Hydrogen is increasingly used as an alternative fuel source for large trucks. One example of this is at this year’s Dakar Rally, where the KH-7 Epsilon Team’s MAN TGA 26.480 truck will run partly on hydrogen. The large truck will be driven by Jordi Juvanteny while Jordi Ballbé will act as co-pilot and José Luís Criado as technician.
This is the first time hydrogen has been employed in long-distance off-road racing that takes place over several days. Previously the only use of hydrogen at a rally event was when it was employed by GAUSSIN with their H2 Racing Truck at the 2022 Rally – but this was intended only for experimenting and did not compete for classification.
Jordi Juvanteny addressed the media after the event: ‘The planet asks us for changes and we should not wait for an institutional reaction…We have to do it together and start now. We are an amateur team with the desire to do different, innovative things and thus contribute a small grain of sand on the planet which asks us to’.
Juvanteny’s hydrogen truck weighs in at an impressive 11,500 kilograms, and its hydrogen power is supplied by Spanish energy company EVARM. Being a mix of hydrogen and diesel, the fuel is injected from a pair of 420-litre tanks that are refilled via generator between stages. The current blend is balanced at 50/50 between hydrogen and diesel, but there are plans to increase this to 90% hydrogen for next year. The Rally is even planning on introducing an entirely separate category for renewable energy vehicles that year.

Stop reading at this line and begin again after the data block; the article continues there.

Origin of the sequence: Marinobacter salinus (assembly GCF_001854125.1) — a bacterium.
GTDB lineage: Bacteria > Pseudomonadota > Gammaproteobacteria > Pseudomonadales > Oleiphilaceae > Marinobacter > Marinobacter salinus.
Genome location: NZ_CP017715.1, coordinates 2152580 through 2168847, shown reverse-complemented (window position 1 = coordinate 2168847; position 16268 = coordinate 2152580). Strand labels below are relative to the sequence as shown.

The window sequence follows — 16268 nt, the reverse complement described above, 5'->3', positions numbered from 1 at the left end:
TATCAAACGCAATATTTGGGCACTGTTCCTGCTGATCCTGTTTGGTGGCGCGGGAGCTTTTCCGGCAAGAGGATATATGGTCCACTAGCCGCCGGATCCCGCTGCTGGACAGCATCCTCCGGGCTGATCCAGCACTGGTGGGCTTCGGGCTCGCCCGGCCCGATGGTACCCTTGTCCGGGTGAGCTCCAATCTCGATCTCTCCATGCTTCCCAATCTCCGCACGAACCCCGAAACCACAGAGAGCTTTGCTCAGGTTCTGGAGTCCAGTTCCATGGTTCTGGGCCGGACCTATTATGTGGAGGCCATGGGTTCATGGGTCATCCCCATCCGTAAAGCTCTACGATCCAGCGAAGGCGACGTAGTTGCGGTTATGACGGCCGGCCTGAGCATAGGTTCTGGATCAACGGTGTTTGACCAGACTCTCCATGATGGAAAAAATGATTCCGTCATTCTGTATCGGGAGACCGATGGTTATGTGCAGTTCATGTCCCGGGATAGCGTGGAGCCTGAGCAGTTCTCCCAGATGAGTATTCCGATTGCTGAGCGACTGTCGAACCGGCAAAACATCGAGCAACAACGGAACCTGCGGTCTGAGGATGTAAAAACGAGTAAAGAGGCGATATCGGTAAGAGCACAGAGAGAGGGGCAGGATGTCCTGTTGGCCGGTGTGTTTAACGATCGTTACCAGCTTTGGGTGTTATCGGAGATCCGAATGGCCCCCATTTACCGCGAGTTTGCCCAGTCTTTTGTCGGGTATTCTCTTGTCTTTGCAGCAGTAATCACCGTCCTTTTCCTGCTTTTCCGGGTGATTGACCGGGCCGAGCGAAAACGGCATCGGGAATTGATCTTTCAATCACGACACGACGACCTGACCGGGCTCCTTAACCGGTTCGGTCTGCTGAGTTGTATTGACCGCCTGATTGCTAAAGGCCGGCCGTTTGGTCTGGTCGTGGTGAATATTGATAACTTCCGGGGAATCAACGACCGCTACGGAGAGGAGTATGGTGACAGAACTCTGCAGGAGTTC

Innovations like these depend on developing the next generation of renewable energy leaders. Education that integrates critical thinking, creativity and teamwork with traditional STEM subjects – so called STEAM education – is essential to train these future leaders.
Hydrogen has zero environmental footprint at the point of use, and can be created simply from water and solar energy. This makes it an appealing choice for race teams experimenting with green types of fuel. An example of this is Extreme E’s Spark ODYSSEY 21 cars which have an entire hydrogen fuel cell generator.
‘We believe that our experience can contribute to innovation in a sector such as highly sensitive freight transport for sustainability and that it cannot benefit from other energies such as electricity’, Criado commented. ‘After so many Dakars there are still challenges. Every year is a new motivation, every year the race is different, the route is always secret and you do not know until the day fifteen minutes before the start so that nobody can cheat. Therefore the challenge is to finish the race, which not everyone does…. This race is our life’.